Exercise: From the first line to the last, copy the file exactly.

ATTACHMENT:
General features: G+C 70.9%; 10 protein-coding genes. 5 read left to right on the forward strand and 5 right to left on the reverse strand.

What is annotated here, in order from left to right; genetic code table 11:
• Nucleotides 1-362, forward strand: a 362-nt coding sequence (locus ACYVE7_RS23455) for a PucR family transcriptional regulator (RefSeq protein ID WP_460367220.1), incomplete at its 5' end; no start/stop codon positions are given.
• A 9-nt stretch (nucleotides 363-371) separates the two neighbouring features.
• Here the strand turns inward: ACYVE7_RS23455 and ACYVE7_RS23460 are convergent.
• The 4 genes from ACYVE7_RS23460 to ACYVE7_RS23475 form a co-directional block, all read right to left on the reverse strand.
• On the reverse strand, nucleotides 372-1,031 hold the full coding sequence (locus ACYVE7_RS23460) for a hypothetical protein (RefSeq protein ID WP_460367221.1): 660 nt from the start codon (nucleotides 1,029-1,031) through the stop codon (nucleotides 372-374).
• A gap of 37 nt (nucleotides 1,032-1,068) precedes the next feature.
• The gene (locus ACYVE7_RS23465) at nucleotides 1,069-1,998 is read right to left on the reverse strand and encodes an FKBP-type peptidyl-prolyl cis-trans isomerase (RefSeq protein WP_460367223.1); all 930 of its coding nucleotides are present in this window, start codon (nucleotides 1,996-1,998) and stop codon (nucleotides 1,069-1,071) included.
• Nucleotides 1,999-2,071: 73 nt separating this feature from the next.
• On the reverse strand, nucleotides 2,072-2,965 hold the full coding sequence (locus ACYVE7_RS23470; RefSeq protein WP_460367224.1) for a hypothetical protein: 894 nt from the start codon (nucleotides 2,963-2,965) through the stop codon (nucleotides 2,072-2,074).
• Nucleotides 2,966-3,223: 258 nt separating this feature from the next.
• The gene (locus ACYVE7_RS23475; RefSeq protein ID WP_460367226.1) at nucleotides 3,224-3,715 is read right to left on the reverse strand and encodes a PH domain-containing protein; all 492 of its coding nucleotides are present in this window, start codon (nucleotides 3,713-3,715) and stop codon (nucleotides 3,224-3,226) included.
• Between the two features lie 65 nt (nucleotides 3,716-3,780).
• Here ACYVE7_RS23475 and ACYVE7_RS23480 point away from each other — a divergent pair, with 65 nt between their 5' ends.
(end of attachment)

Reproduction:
General features: G+C 70.9%; 10 protein-coding genes. 5 read left to right on the forward strand and 5 right to left on the reverse strand.

What is annotated here, in order from left to right; genetic code table 11:
• Nucleotides 1-362, forward strand: a 362-nt coding sequence (locus ACYVE7_RS23455) for a PucR family transcriptional regulator (RefSeq protein ID WP_460367220.1), incomplete at its 5' end; no start/stop codon positions are given.
• A 9-nt stretch (nucleotides 363-371) separates the two neighbouring features.
• Here the strand turns inward: ACYVE7_RS23455 and ACYVE7_RS23460 are convergent.
• The 4 genes from ACYVE7_RS23460 to ACYVE7_RS23475 form a co-directional block, all read right to left on the reverse strand.
• On the reverse strand, nucleotides 372-1,031 hold the full coding sequence (locus ACYVE7_RS23460) for a hypothetical protein (RefSeq protein ID WP_460367221.1): 660 nt from the start codon (nucleotides 1,029-1,031) through the stop codon (nucleotides 372-374).
• A gap of 37 nt (nucleotides 1,032-1,068) precedes the next feature.
• The gene (locus ACYVE7_RS23465) at nucleotides 1,069-1,998 is read right to left on the reverse strand and encodes an FKBP-type peptidyl-prolyl cis-trans isomerase (RefSeq protein WP_460367223.1); all 930 of its coding nucleotides are present in this window, start codon (nucleotides 1,996-1,998) and stop codon (nucleotides 1,069-1,071) included.
• Nucleotides 1,999-2,071: 73 nt separating this feature from the next.
• On the reverse strand, nucleotides 2,072-2,965 hold the full coding sequence (locus ACYVE7_RS23470; RefSeq protein WP_460367224.1) for a hypothetical protein: 894 nt from the start codon (nucleotides 2,963-2,965) through the stop codon (nucleotides 2,072-2,074).
• Nucleotides 2,966-3,223: 258 nt separating this feature from the next.
• The gene (locus ACYVE7_RS23475; RefSeq protein ID WP_460367226.1) at nucleotides 3,224-3,715 is read right to left on the reverse strand and encodes a PH domain-containing protein; all 492 of its coding nucleotides are present in this window, start codon (nucleotides 3,713-3,715) and stop codon (nucleotides 3,224-3,226) included.
• Between the two features lie 65 nt (nucleotides 3,716-3,780).
• Here ACYVE7_RS23475 and ACYVE7_RS23480 point away from each other — a divergent pair, with 65 nt between their 5' ends.